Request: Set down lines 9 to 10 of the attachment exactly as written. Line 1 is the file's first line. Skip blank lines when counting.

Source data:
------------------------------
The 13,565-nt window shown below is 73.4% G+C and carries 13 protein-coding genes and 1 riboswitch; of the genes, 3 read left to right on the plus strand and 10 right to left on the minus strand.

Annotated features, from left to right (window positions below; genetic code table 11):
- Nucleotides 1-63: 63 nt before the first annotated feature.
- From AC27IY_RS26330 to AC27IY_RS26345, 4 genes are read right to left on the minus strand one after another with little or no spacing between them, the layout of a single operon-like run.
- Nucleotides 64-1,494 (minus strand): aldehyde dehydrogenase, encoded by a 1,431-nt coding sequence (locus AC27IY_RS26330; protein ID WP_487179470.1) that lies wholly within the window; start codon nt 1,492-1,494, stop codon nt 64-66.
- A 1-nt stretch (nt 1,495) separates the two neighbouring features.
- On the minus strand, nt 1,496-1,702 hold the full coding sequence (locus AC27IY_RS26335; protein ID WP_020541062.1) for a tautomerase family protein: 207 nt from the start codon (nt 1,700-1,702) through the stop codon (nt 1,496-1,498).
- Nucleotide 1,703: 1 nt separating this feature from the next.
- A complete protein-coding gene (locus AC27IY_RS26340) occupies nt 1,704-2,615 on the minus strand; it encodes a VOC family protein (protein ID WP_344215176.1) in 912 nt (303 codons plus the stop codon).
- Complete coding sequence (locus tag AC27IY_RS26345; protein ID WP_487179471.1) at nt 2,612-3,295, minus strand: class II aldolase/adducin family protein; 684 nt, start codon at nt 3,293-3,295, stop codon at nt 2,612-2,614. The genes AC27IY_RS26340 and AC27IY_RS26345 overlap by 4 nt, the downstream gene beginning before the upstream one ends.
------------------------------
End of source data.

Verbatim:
- A complete protein-coding gene (locus AC27IY_RS26340) occupies nt 1,704-2,615 on the minus strand; it encodes a VOC family protein (protein ID WP_344215176.1) in 912 nt (303 codons plus the stop codon).
- Complete coding sequence (locus tag AC27IY_RS26345; protein ID WP_487179471.1) at nt 2,612-3,295, minus strand: class II aldolase/adducin family protein; 684 nt, start codon at nt 3,293-3,295, stop codon at nt 2,612-2,614. The genes AC27IY_RS26340 and AC27IY_RS26345 overlap by 4 nt, the downstream gene beginning before the upstream one ends.